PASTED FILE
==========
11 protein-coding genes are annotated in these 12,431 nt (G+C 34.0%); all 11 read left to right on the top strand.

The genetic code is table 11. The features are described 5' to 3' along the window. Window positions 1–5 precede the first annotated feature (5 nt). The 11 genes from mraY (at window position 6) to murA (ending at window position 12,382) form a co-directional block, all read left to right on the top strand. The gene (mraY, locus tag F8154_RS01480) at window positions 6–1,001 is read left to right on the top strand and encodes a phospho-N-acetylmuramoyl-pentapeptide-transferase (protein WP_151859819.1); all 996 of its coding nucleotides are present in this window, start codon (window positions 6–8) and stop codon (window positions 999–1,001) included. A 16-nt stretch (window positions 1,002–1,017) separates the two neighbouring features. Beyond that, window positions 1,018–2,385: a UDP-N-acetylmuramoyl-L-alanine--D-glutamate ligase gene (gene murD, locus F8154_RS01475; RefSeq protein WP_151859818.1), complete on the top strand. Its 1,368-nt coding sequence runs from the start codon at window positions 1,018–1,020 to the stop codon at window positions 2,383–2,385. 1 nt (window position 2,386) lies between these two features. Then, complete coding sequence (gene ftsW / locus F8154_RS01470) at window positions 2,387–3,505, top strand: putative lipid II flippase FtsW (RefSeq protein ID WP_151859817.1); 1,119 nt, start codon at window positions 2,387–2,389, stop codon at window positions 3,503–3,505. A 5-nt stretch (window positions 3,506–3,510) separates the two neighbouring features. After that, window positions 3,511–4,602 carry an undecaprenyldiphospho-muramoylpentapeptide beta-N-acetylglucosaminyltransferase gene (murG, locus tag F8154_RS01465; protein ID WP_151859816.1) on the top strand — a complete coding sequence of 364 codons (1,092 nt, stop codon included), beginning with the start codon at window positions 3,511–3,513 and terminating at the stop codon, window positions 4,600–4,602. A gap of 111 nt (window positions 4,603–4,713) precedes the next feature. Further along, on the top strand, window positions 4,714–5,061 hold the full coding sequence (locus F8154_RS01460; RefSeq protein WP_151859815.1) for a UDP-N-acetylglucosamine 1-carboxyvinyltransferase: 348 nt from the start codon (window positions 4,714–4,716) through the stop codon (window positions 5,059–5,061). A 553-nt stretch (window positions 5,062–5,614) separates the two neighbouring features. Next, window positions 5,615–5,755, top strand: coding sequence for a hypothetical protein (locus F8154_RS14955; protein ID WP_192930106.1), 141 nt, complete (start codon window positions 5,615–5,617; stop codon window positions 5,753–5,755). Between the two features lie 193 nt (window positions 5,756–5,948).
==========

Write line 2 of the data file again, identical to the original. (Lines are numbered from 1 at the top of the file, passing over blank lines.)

The genetic code is table 11. The features are described 5' to 3' along the window. Window positions 1–5 precede the first annotated feature (5 nt). The 11 genes from mraY (at window position 6) to murA (ending at window position 12,382) form a co-directional block, all read left to right on the top strand. The gene (mraY, locus tag F8154_RS01480) at window positions 6–1,001 is read left to right on the top strand and encodes a phospho-N-acetylmuramoyl-pentapeptide-transferase (protein WP_151859819.1); all 996 of its coding nucleotides are present in this window, start codon (window positions 6–8) and stop codon (window positions 999–1,001) included. A 16-nt stretch (window positions 1,002–1,017) separates the two neighbouring features. Beyond that, window positions 1,018–2,385: a UDP-N-acetylmuramoyl-L-alanine--D-glutamate ligase gene (gene murD, locus F8154_RS01475; RefSeq protein WP_151859818.1), complete on the top strand. Its 1,368-nt coding sequence runs from the start codon at window positions 1,018–1,020 to the stop codon at window positions 2,383–2,385. 1 nt (window position 2,386) lies between these two features. Then, complete coding sequence (gene ftsW / locus F8154_RS01470) at window positions 2,387–3,505, top strand: putative lipid II flippase FtsW (RefSeq protein ID WP_151859817.1); 1,119 nt, start codon at window positions 2,387–2,389, stop codon at window positions 3,503–3,505. A 5-nt stretch (window positions 3,506–3,510) separates the two neighbouring features. After that, window positions 3,511–4,602 carry an undecaprenyldiphospho-muramoylpentapeptide beta-N-acetylglucosaminyltransferase gene (murG, locus tag F8154_RS01465; protein ID WP_151859816.1) on the top strand — a complete coding sequence of 364 codons (1,092 nt, stop codon included), beginning with the start codon at window positions 3,511–3,513 and terminating at the stop codon, window positions 4,600–4,602. A gap of 111 nt (window positions 4,603–4,713) precedes the next feature. Further along, on the top strand, window positions 4,714–5,061 hold the full coding sequence (locus F8154_RS01460; RefSeq protein WP_151859815.1) for a UDP-N-acetylglucosamine 1-carboxyvinyltransferase: 348 nt from the start codon (window positions 4,714–4,716) through the stop codon (window positions 5,059–5,061). A 553-nt stretch (window positions 5,062–5,614) separates the two neighbouring features. Next, window positions 5,615–5,755, top strand: coding sequence for a hypothetical protein (locus F8154_RS14955; protein ID WP_192930106.1), 141 nt, complete (start codon window positions 5,615–5,617; stop codon window positions 5,753–5,755). Between the two features lie 193 nt (window positions 5,756–5,948).